The Death of a Queen
The Queen is dead; long live the Queen! This could well be the leitmotif of a parallel universe that exists in the microscopic underworld of Coorg. Shades of regicide can be seen in the image above, where a worker ant is attempting to murder the Queen just as she’s emerged after a successful mating. Welcome to the world of the Jumping Ant of Coorg, a primitive tribe that scoffs at most of the rules of respectable ant-hood. For starters, they don’t have large, ordered colonies, and prefer to exist as small groups of individuals, often created by a single queen, who’s expendable when she ceases to be useful. There also doesn’t exist, the high degree of worker specialization that’s de rigueur in other ant colonies. Stranger still, these creatures find their way using large objects like trees as markers, and navigate by the sun’s position, which is rather un-ant like behaviour. The one thing, every other ant will agree, is that Jumping Ants are fearsome warriors. They earn their name from their ability to jump almost a foot in the air to catch and dispose off their prey. This athleticism adds an edge to their already long mandibles, and they can prove to be a handful, with their bite being painful even for humans. In fact another thing that separates them from others is that, in this constitutional monarchy, even the workers can mate and lay fertilized eggs, and don’t depend on the Queen for the propagation of the species. Which is certainly not good news for the lady on the throne who must surely wonder if Shakespeare had her in mind when he wrote, ‘…uneasy lies the head that wears the crown’.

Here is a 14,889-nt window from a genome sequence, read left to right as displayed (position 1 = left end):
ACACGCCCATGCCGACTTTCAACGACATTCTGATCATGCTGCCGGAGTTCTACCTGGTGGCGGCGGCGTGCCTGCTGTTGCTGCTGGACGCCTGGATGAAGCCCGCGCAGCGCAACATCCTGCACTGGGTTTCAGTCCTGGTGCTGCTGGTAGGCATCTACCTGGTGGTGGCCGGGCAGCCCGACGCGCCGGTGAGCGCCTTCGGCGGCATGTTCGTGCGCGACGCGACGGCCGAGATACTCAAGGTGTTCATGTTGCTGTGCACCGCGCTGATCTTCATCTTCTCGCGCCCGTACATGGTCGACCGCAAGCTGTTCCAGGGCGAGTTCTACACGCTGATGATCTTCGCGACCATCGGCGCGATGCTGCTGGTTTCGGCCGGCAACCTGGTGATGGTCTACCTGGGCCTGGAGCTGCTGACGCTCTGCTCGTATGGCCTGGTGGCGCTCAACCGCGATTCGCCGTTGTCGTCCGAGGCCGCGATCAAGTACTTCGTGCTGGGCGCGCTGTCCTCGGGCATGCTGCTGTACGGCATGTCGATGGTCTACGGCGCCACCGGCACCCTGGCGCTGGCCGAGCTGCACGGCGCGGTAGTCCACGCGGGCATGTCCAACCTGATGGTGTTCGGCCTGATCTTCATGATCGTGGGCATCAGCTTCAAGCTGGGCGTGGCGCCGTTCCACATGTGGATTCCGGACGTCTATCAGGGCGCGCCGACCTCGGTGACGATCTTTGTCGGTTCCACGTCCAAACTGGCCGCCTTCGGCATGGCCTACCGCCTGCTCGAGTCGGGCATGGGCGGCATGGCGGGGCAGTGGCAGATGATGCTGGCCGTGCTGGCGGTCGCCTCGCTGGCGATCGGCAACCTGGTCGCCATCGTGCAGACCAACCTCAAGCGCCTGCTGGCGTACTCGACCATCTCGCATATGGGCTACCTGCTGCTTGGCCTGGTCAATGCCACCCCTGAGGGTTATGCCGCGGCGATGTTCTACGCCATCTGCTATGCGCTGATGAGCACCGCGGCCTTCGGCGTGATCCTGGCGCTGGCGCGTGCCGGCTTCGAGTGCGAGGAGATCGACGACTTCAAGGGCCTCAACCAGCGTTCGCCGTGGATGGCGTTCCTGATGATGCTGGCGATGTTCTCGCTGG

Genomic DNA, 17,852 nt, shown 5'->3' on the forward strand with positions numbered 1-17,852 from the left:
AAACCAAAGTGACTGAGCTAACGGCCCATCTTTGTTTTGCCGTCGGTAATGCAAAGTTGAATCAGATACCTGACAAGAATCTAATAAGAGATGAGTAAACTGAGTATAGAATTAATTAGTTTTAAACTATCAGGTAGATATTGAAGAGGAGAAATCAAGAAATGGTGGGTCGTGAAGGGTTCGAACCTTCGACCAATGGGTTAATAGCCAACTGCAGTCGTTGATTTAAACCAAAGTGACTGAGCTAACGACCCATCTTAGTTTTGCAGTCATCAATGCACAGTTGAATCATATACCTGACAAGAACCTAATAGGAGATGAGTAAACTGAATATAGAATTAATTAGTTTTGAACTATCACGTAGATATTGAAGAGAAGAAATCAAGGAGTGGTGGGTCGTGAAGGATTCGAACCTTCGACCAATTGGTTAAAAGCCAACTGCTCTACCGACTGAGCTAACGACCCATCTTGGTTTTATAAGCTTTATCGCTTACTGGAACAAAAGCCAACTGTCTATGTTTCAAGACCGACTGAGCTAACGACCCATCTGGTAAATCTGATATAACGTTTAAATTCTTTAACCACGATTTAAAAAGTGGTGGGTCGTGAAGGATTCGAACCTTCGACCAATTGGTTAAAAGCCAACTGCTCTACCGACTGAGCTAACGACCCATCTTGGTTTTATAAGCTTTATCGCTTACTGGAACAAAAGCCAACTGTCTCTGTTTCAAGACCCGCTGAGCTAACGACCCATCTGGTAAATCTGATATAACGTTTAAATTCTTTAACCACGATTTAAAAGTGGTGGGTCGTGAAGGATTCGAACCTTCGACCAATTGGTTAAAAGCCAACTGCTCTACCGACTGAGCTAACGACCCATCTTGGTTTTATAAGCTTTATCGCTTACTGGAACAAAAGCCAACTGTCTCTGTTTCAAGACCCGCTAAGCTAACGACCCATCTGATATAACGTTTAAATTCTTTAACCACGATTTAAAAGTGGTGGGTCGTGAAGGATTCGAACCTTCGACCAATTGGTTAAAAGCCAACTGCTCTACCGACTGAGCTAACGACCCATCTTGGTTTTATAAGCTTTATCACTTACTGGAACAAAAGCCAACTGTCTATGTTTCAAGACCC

We at Orange County have loved sharing this story with you, and shall bring you one every fortnight, as part of our Responsible Tourism Initiatives to raise awareness about the nature and culture of the environments we operate in.